Proper alignment requires that educators can rely on students mastering prior knowledge in previous years, thus preparing them to build upon that knowledge with new content. Without proper indicators, such as assessable standards, there is no way to ensure that students have that proper background knowledge to master the new materials (Clarke et al., 2006). The approach to teaching the same statistical concepts varies, depending on the grade level. For example, in sixth grade the development of visual displays of data will be fairly elementary; however, the displays expected from a ninth grade student build from that elementary understanding to a deeper level of comprehension. The language used within the standard presented by the West Virginia Department of Education (2011) specifies that the sixth grade student will understand visual displays and three years later students are to create the visual displays. There is a gap in which student understanding is not bridged from year to year to ensure complete comprehension (West Virginia Department of Education, 2011).

With several of the standards the West Virginia Department of Education (2011) specifies the existence of gaps in two distinct areas. The first area is the use of description in terms of center and spread. In the middle school mathematics classroom, students are expected to describe the spread and center of a set of data; take that knowledge base in the high school and be able to summarize the statistic characteristics (West Virginia Department of Education, 2011). Again the knowledge building block is evident in description of the implementation of linear models from the middle school to the high school. At the middle school level, the students are expected to place or create a linear function; taking “a more sophisticated look” as a high school student by analyzing the fit of the linear model to the two sets of data (West Virginia Department of Education, 2011, p. 70). Improvement Plan

The author’s improvement plan focuses on the unification of both the standards and the educators involved in using the curriculum in their classrooms. The dissection of the current statistics standards to demonstrate a concrete flow from middle school to high school as well as from grade to grade and will allow students to have not just a vast and thin level of understanding, but an in-depth comprehension of the statistical materials. By getting the educators together to assist in this process, the students benefit as the educators have an understanding of the mental capabilities of the students that they teach.

In addition to forming a flow within the curriculum, the improvement plan supports the writing of statistical standards to lead toward measurement. As Wiles (2009) states standards need to be measureable, thus allowing educators to determine the level of mastery achieved by educators. The use of Bloom’s Taxonomy will ensure that students are challenged according to the level in which they are at academically (Anderson, Krathwohl, & Bloom, 2001). Table 2 illustrates a logical advancement through a statistics standard. Table 2.

Logical Advancement through a Statistics Standard Using Bloom’s Taxonomy

Middle School High School
6th Grade 7th Grade 8th Grade 9th Grade 10th Grade 11th/12th Grade Students will record a set of data using a) dot plot, b) histogram, and c) box plot. Students will compare data using a) dot plot, b) histogram, and c) box plot. Students will construct a) dot plot, b) histogram, and c) box plot given data sets. Students will compare and contrast data using a) dot plot, b) histogram, and c) box plot. Students will collect data and compose interpretation using a) dot plot, b) histogram, and c) box plot. Students will interpret and justify display of data using a) dot plot, b) histogram, and c) box plot.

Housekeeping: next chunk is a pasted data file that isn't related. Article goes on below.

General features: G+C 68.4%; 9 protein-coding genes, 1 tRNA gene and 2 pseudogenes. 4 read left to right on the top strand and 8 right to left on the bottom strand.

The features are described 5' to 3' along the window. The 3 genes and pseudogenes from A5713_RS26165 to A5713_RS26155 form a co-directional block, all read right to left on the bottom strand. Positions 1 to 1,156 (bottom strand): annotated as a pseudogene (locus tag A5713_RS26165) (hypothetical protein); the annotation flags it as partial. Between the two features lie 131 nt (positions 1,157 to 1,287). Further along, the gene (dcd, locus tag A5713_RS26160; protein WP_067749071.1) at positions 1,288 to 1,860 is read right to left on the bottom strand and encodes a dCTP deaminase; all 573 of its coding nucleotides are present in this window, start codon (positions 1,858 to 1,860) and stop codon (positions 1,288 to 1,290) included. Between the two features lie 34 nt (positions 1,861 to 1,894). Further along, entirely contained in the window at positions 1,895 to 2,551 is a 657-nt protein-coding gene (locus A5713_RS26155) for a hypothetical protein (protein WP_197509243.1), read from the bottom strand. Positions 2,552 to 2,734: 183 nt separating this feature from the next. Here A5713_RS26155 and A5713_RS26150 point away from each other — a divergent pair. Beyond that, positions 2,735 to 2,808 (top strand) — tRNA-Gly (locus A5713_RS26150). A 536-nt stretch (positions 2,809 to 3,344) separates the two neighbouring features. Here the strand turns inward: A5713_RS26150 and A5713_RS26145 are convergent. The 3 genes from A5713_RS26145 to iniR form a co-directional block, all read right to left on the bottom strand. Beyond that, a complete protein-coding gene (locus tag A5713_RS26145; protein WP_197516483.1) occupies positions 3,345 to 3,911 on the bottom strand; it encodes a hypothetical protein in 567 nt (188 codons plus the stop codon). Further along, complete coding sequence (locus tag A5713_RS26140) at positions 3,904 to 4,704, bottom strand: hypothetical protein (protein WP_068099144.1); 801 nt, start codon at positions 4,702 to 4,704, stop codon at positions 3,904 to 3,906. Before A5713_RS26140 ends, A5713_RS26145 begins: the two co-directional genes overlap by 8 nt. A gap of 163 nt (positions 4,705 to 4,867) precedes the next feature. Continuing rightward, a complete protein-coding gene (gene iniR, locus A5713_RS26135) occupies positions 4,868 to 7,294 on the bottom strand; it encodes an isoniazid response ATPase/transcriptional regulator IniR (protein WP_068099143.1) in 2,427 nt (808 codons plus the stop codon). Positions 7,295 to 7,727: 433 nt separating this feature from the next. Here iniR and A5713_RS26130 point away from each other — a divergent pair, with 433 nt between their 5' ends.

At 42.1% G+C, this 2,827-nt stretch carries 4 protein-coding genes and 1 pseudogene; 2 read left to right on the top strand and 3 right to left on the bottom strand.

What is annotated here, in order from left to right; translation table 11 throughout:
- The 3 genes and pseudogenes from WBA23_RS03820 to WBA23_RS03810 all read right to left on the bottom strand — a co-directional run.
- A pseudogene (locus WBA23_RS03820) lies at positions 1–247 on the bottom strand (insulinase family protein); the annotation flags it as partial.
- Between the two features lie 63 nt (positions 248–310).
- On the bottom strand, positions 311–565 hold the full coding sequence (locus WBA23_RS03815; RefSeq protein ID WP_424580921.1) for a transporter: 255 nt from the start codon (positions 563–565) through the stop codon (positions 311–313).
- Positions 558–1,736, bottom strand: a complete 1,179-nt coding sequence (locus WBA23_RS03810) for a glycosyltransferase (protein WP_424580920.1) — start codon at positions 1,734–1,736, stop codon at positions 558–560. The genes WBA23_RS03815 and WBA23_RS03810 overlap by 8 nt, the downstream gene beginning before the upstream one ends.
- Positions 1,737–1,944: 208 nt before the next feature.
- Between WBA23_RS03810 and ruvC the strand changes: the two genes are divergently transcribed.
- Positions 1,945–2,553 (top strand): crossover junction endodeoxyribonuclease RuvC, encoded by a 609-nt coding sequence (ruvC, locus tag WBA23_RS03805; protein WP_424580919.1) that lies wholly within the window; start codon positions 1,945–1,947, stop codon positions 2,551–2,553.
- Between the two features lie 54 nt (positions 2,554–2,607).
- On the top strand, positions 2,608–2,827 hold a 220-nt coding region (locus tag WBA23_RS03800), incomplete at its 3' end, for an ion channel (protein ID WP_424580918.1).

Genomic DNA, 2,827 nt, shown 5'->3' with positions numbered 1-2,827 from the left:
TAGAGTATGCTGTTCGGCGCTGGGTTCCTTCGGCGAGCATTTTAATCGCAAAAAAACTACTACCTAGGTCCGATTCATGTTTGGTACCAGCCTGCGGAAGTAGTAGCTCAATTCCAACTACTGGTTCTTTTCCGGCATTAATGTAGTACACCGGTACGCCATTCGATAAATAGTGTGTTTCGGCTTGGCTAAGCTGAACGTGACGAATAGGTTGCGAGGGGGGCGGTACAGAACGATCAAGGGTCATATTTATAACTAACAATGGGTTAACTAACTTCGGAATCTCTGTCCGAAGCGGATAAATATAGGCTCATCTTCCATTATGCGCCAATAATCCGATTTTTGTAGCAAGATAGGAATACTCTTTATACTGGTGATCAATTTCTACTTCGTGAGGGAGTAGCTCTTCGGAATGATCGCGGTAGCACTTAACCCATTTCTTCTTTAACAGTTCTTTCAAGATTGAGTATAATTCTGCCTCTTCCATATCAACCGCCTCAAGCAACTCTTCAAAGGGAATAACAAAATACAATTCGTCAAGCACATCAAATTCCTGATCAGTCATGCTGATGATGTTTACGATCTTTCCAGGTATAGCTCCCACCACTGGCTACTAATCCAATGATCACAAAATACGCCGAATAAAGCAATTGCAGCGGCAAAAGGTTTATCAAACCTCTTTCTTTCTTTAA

In addition to the logical advancement demonstrated through Table 2, the improvement plan will provide professional development for educators at all levels. This professional development offers methods of assessment at each level to ensure that students have progressed successfully through the appropriate level of taxonomy prior to moving on to the next grade level.

To align curriculum successfully, educators need to work together to benefit the students learning process. Although, West Virginia Department of Education (2011) presents several statistical standards that follow a concrete flow, this flow needs to be exhibited through all standards. The basis of improvement plan presented by the author is to connect the knowledge of the educators with the standards to determine the most effect flow as well as create standards that can be actively measured according to Bloom’s Taxonomy. Students’ need a solid movement through Bloom’s Taxonomy to ensure that there is complete comprehension and understanding of the statistical concepts presented through the middle school and high school (Anderson, Krathwohl, & Bloom, 2001). As DuFour, DuFour, and Eaker (2008) the standards and assessments are given to the benefit of the student, with the plan to promote a greater success rate with students in the area of statistics.


Anderson, L. W., Krathwohl, D. R., & Bloom, B. S. (2001). A taxonomy for learning, teaching, and assessing: A revision of Bloom’s taxonomy of educational objectives. London: Longman. Case, B. (2008). Horizontal and vertical alignment. Pearson Education. Clarke, N. A., Stow, S., Ruebling, C. & Kayona, F. (2006). Developing standards-based curricula and assessments: Lessons learned from the field. The Clearing House, 79(6), 258-261. * DuFour, R., DuFour, R., & Eaker, R. (2008). Revisiting professional learning communities at work: New insights for improving schools. Bloomington, IN: Solution Tree Press. * West Virginia Department of Education. (2011). Next generation content standards and objects for mathematics in West Virginia schools (Report No. 2520.2B). Charleston, WV: West Virginia Board of Education. * Wiles, J. & Bondi, J. (2007). Curriculum development. (7th Ed.). Columbus, OH: Merrill. * Wiles, J. (2009). Developing successful K-8 schools: A principal’s guide. Thousand Oaks, CA: Corwin Press.